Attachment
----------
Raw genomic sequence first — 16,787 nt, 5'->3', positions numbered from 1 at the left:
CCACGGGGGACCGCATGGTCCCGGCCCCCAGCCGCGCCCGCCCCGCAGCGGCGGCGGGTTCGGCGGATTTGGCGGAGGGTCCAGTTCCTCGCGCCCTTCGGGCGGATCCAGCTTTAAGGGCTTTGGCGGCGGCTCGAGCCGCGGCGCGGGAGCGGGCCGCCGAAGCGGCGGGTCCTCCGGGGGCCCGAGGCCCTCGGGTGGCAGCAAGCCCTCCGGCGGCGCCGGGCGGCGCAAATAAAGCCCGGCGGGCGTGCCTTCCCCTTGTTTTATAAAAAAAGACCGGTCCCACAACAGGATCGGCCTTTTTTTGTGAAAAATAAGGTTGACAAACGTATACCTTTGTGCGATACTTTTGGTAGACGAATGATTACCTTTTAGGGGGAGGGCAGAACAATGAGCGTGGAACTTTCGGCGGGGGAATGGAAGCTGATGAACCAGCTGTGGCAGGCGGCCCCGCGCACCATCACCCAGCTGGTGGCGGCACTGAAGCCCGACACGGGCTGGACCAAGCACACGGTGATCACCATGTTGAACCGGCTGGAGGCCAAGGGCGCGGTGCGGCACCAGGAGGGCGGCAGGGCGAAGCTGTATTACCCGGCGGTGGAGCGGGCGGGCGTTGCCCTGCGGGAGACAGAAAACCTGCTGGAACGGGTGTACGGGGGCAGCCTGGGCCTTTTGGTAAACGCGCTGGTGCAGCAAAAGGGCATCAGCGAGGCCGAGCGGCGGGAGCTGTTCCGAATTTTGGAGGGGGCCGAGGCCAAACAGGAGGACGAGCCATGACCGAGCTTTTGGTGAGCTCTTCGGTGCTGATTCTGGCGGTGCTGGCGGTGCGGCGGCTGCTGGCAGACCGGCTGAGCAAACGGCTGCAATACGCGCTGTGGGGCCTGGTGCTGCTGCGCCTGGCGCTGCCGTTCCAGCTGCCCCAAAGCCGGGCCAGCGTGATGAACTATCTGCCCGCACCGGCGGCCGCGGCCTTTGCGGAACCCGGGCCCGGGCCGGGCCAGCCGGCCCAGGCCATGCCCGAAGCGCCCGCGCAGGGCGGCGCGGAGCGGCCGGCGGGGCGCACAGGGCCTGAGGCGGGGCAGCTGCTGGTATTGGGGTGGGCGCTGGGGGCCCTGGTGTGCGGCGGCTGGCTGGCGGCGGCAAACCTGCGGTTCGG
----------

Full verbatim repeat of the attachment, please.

Raw genomic sequence first — 16,787 nt, 5'->3', positions numbered from 1 at the left:
CCACGGGGGACCGCATGGTCCCGGCCCCCAGCCGCGCCCGCCCCGCAGCGGCGGCGGGTTCGGCGGATTTGGCGGAGGGTCCAGTTCCTCGCGCCCTTCGGGCGGATCCAGCTTTAAGGGCTTTGGCGGCGGCTCGAGCCGCGGCGCGGGAGCGGGCCGCCGAAGCGGCGGGTCCTCCGGGGGCCCGAGGCCCTCGGGTGGCAGCAAGCCCTCCGGCGGCGCCGGGCGGCGCAAATAAAGCCCGGCGGGCGTGCCTTCCCCTTGTTTTATAAAAAAAGACCGGTCCCACAACAGGATCGGCCTTTTTTTGTGAAAAATAAGGTTGACAAACGTATACCTTTGTGCGATACTTTTGGTAGACGAATGATTACCTTTTAGGGGGAGGGCAGAACAATGAGCGTGGAACTTTCGGCGGGGGAATGGAAGCTGATGAACCAGCTGTGGCAGGCGGCCCCGCGCACCATCACCCAGCTGGTGGCGGCACTGAAGCCCGACACGGGCTGGACCAAGCACACGGTGATCACCATGTTGAACCGGCTGGAGGCCAAGGGCGCGGTGCGGCACCAGGAGGGCGGCAGGGCGAAGCTGTATTACCCGGCGGTGGAGCGGGCGGGCGTTGCCCTGCGGGAGACAGAAAACCTGCTGGAACGGGTGTACGGGGGCAGCCTGGGCCTTTTGGTAAACGCGCTGGTGCAGCAAAAGGGCATCAGCGAGGCCGAGCGGCGGGAGCTGTTCCGAATTTTGGAGGGGGCCGAGGCCAAACAGGAGGACGAGCCATGACCGAGCTTTTGGTGAGCTCTTCGGTGCTGATTCTGGCGGTGCTGGCGGTGCGGCGGCTGCTGGCAGACCGGCTGAGCAAACGGCTGCAATACGCGCTGTGGGGCCTGGTGCTGCTGCGCCTGGCGCTGCCGTTCCAGCTGCCCCAAAGCCGGGCCAGCGTGATGAACTATCTGCCCGCACCGGCGGCCGCGGCCTTTGCGGAACCCGGGCCCGGGCCGGGCCAGCCGGCCCAGGCCATGCCCGAAGCGCCCGCGCAGGGCGGCGCGGAGCGGCCGGCGGGGCGCACAGGGCCTGAGGCGGGGCAGCTGCTGGTATTGGGGTGGGCGCTGGGGGCCCTGGTGTGCGGCGGCTGGCTGGCGGCGGCAAACCTGCGGTTCGG